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Transforming Online Retail: Conquering The Abandoned Shopping Cart Armageddon

  • Written by  Jack Lowinger, Cartonomy

VP site only Cartonomy head shotAlthough hard to measure, estimates on the value of merchandise abandoned in online carts range from $18 billion to $4 trillion — a terrifying thought for online retailers. A large factor contributing to abandonment is the often time-consuming buying and checkout processes, causing retailers to lose significant sales. However, online shopping cart abandonment doesn’t have to be a pain point — instead retailers can take advantage of this opportunity. Take note.   

Why Do Shoppers Abandon Carts?

While many shoppers may add an item to a cart to mark it as something they’d like, the final decision to purchase may depend on other factors that are social and collaborative in nature. Common questions before purchasing often involve other shoppers. For example, a user may ask “Do I have the final authority to purchase this item or do I need to run it by someone else?”  or “Should I coordinate with other people to add other items to the cart so the order can qualify for free shipping?” The process of forming these group-based decisions often leaves the cart in a state of limbo, with the sale never being completed.

Additionally, while shoppers are generally aware of tax obligations, unexpected or confusing shipping costs are definitely a huge factor in shopping cart abandonment. The problem can multiply when ordering from multiple sellers on one site – retailers need to do a better job of consolidating their core offerings with those of third-party sellers to minimize unexpected costs.  Further, sites that offer free shipping thresholds often prompt the shopper to add more items to qualify, which can effectively reduce this problem. Like hidden costs, forcing user registration can also affect the shoppers' feelings about a particular site, especially if it's unexpected. The shopper should be a given a clear reason why registration is necessary and the benefits of registration should be valid and clearly spelled out. In general, retailers want to reduce the number of steps between adding products to a cart and checkout.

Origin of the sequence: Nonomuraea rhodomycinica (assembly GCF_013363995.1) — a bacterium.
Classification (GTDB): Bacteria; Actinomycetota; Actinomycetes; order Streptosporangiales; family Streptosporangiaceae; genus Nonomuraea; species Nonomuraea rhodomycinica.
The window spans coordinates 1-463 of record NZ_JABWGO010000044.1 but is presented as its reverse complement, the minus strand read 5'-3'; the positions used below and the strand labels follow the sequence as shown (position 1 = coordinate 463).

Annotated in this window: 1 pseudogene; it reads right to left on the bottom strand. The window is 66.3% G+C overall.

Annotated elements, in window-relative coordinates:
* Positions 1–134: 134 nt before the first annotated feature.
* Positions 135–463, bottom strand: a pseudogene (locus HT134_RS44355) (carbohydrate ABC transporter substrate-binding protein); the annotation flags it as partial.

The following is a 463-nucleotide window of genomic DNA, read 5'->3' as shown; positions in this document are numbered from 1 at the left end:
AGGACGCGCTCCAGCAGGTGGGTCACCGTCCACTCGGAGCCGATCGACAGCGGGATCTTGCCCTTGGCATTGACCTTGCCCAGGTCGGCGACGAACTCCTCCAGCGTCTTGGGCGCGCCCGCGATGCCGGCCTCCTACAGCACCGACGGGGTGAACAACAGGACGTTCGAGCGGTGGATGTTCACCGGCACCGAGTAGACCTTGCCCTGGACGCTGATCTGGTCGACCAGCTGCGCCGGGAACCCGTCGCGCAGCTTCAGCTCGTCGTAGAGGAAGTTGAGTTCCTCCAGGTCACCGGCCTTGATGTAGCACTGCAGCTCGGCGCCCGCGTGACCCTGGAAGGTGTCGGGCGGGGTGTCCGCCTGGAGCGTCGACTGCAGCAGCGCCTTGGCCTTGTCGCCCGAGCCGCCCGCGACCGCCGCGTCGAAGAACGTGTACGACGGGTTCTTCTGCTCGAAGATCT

Tips For Solving Shopping Cart Abandonment

There are many ways to tackle the issue of shopping cart abandonment — in general, allowing group communication and collaboration within shopping carts certainly simplifies the checkout process and meaningfully reduces the number of abandoned carts. Additionally, online retailers should look to the following strategies to solve the problem of shopping cart abandonment.

  • Let Shoppers Save Their Carts: Life gets busy, so sometimes shoppers use a cart as a way to prepare for their next purchase. If they can’t view their cart the next time they log on, they’re less likely to actually execute the purchase.

  • Allow More Payment Options: With the explosion of new ways to pay online, retailers need to give shoppers an up-to-date list of options to ensure their payment preference is available.

  • Make Group Buying Seamless: Households and businesses often need to collaborate when shopping, but online retailers don’t make it easy, leading to shopping cart abandonment. Make the process as easy as possible for shoppers to create group orders.

  • Eliminate Hidden Charges: Give shoppers shipping costs and other surprise costs upfront — don’t give them a reason to cancel their order before they even check out.

With the ever-present threat of shopping cart abandonment looming, online retailers need to adapt their strategies to ensure they do not lose sales. By transforming the online shopping process to make consumers’ lives easier, retailers are less likely to suffer from the consequences of abandoned carts. To do this, online retailers should allow for seamless shopping experiences via unique methods such as group buying capabilities.


 

Jack Lowinger founded group shopping and e-Commerce solution Cartonomy in 2012 in order to fill a void of viable social shopping options online.

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